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Old 17-12-17, 12:26 PM
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I was at Montrose Basin the other day and was lucky enough to encounter a bird of prey "mobbing" or hunting the waders. It was going for the Redshank and Oystercatchers so was aiming high.

I was wondering whether it could be a peregrine?

I got a few photo's although unfortunately they are not good quality as it all happened so quick

I'm having some problems uploading photos on the server for some reason :/ so I've added a link to my flicker account

https://www.flickr.com/photos/159448...posted-public/

https://www.flickr.com/photos/159448...posted-public/

Last edited by Katrina; 17-12-17 at 12:33 PM.
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Old 17-12-17, 02:42 PM
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Ummm. I've seen both Peregrine and Sparrowhawk hunting the wader flocks on the coast near Southport, so it could be either, and the photos aren't really a great deal of help since the first suggests Peregrine and the second looks more like a Lapwing than either of the above, and a Sparrowhawk more than a Peregrine.

You say it was "aiming high". Peregrine typically stoops from a height into the flock and picks its target from the resulting chaos, whereas Sparrowhawk tends to close in at lower level by stealth (not much cover on the beach) and again pursues its target amongst the fleeing birds. In my experience Sparrowhawk tends to give up the pursuit fairly quickly whilst Peregrine is rather more relentless. So, in short, the id might depend on how the bird was behaving rather than, eg, wing shape (long and narrow for the Peregrine, much broader and rounded for the Sprawk) or plumage characteristics.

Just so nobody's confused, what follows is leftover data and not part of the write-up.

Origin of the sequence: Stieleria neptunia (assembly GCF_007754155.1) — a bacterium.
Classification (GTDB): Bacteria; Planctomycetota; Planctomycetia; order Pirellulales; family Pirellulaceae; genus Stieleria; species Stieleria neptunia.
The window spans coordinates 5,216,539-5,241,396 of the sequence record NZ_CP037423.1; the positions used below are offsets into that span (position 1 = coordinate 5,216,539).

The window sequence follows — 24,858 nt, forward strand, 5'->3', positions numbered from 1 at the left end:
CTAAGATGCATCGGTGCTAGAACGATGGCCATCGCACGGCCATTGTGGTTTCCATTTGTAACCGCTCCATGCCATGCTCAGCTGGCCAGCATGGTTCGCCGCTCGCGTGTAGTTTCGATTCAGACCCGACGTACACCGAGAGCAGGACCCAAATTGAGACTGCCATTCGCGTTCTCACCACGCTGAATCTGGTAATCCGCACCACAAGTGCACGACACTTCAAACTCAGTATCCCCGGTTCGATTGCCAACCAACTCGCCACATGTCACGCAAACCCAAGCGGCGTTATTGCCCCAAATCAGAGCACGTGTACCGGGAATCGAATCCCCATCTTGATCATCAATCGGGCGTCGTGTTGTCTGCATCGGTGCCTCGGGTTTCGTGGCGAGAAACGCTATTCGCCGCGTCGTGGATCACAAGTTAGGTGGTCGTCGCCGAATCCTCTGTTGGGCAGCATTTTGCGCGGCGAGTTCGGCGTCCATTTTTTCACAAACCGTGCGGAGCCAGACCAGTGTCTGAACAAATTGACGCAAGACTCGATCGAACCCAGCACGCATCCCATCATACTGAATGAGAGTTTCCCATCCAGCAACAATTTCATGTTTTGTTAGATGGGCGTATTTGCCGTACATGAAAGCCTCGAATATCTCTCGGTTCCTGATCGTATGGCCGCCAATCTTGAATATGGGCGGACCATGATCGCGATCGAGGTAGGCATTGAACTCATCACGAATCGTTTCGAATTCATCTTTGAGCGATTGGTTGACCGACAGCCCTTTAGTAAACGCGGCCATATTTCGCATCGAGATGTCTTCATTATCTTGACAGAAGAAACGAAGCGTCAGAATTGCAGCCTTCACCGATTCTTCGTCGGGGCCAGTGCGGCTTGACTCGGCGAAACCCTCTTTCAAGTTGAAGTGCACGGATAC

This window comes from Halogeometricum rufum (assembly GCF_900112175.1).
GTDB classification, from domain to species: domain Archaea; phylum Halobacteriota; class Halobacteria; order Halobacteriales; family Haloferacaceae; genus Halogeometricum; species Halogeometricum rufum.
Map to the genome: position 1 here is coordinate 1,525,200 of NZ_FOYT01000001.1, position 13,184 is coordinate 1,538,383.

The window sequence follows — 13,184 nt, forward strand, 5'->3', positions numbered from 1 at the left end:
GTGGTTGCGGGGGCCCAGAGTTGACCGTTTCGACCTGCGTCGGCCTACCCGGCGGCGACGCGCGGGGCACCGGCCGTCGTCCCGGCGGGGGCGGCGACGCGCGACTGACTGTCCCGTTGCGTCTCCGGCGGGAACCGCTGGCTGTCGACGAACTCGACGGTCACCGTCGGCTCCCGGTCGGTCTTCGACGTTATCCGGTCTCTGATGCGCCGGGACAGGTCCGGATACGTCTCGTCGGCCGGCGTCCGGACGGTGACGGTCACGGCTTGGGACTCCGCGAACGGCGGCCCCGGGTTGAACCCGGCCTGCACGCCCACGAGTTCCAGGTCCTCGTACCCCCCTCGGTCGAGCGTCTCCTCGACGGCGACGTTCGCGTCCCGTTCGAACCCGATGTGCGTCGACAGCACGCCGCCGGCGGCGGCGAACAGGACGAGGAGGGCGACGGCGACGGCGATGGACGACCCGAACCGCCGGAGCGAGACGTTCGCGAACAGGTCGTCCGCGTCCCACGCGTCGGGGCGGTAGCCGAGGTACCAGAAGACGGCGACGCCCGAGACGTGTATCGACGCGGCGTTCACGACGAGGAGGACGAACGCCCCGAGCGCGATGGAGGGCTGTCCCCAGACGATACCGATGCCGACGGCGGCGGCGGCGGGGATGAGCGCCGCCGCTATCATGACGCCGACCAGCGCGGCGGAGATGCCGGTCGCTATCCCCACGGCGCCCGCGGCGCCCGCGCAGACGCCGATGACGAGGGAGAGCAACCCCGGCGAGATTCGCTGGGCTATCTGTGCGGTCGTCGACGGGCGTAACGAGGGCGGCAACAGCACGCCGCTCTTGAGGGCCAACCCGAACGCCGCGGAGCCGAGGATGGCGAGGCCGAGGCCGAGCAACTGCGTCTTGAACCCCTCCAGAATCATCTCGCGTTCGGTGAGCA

Hope this is some help...

Tony
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Old 17-12-17, 07:23 PM
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Thanks for all the info Tony I love learning more about birds! The bird was flying high and swooping on to the waders at least twice and possibly 3 times whilst I was there before it flew south and out of my sight. I do apologies about the pictures but it all happened very quickly. Glad to have witnessed it though!
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Old 17-12-17, 08:50 PM
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Quote:
Originally Posted by Katrina View Post
Thanks for all the info Tony I love learning more about birds! The bird was flying high and swooping on to the waders at least twice and possibly 3 times whilst I was there before it flew south and out of my sight. I do apologies about the pictures but it all happened very quickly. Glad to have witnessed it though!
No problem, and from this, my preference would be for Peregrine.

I recall seeing both a Peregrine and a Sparrowhawk attack the same huge cloud of waders at the same time. The attack from above split the cloud into two large groups whilst the other bird wreaked havoc flying into the flock at virtually ground level. Until the flock split I was unaware of either, but it was spectacular.

Tony
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Old 19-12-17, 05:18 AM
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very hard to judge from the pictures, but the wings look to stubby for
any raptor, and to light coloured for a peregrine, unless its a trick
of the light, I for one would not like to say.
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